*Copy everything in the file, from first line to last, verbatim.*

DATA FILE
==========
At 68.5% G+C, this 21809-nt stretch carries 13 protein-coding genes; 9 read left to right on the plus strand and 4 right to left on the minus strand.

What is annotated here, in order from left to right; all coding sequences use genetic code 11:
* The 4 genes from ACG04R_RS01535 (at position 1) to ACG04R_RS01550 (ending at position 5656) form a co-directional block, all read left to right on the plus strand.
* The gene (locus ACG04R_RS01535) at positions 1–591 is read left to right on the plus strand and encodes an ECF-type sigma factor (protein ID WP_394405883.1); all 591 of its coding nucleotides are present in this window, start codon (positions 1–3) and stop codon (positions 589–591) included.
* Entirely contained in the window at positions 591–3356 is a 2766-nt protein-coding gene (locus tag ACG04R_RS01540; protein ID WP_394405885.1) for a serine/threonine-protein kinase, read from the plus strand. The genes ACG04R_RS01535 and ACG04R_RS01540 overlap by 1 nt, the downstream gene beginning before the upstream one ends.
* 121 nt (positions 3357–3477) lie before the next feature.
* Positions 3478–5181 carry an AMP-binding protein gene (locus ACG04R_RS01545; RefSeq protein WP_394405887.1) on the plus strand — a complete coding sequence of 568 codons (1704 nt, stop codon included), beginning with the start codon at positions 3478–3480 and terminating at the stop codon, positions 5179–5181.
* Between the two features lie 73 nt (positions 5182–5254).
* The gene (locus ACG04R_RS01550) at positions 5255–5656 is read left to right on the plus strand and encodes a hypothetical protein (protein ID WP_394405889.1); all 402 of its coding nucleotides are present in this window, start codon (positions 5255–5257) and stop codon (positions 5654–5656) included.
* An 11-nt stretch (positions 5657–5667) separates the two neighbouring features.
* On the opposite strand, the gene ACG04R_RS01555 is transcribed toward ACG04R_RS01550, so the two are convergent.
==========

At 68.5% G+C, this 21809-nt stretch carries 13 protein-coding genes; 9 read left to right on the plus strand and 4 right to left on the minus strand.

What is annotated here, in order from left to right; all coding sequences use genetic code 11:
* The 4 genes from ACG04R_RS01535 (at position 1) to ACG04R_RS01550 (ending at position 5656) form a co-directional block, all read left to right on the plus strand.
* The gene (locus ACG04R_RS01535) at positions 1–591 is read left to right on the plus strand and encodes an ECF-type sigma factor (protein ID WP_394405883.1); all 591 of its coding nucleotides are present in this window, start codon (positions 1–3) and stop codon (positions 589–591) included.
* Entirely contained in the window at positions 591–3356 is a 2766-nt protein-coding gene (locus tag ACG04R_RS01540; protein ID WP_394405885.1) for a serine/threonine-protein kinase, read from the plus strand. The genes ACG04R_RS01535 and ACG04R_RS01540 overlap by 1 nt, the downstream gene beginning before the upstream one ends.
* 121 nt (positions 3357–3477) lie before the next feature.
* Positions 3478–5181 carry an AMP-binding protein gene (locus ACG04R_RS01545; RefSeq protein WP_394405887.1) on the plus strand — a complete coding sequence of 568 codons (1704 nt, stop codon included), beginning with the start codon at positions 3478–3480 and terminating at the stop codon, positions 5179–5181.
* Between the two features lie 73 nt (positions 5182–5254).
* The gene (locus ACG04R_RS01550) at positions 5255–5656 is read left to right on the plus strand and encodes a hypothetical protein (protein ID WP_394405889.1); all 402 of its coding nucleotides are present in this window, start codon (positions 5255–5257) and stop codon (positions 5654–5656) included.
* An 11-nt stretch (positions 5657–5667) separates the two neighbouring features.
* On the opposite strand, the gene ACG04R_RS01555 is transcribed toward ACG04R_RS01550, so the two are convergent.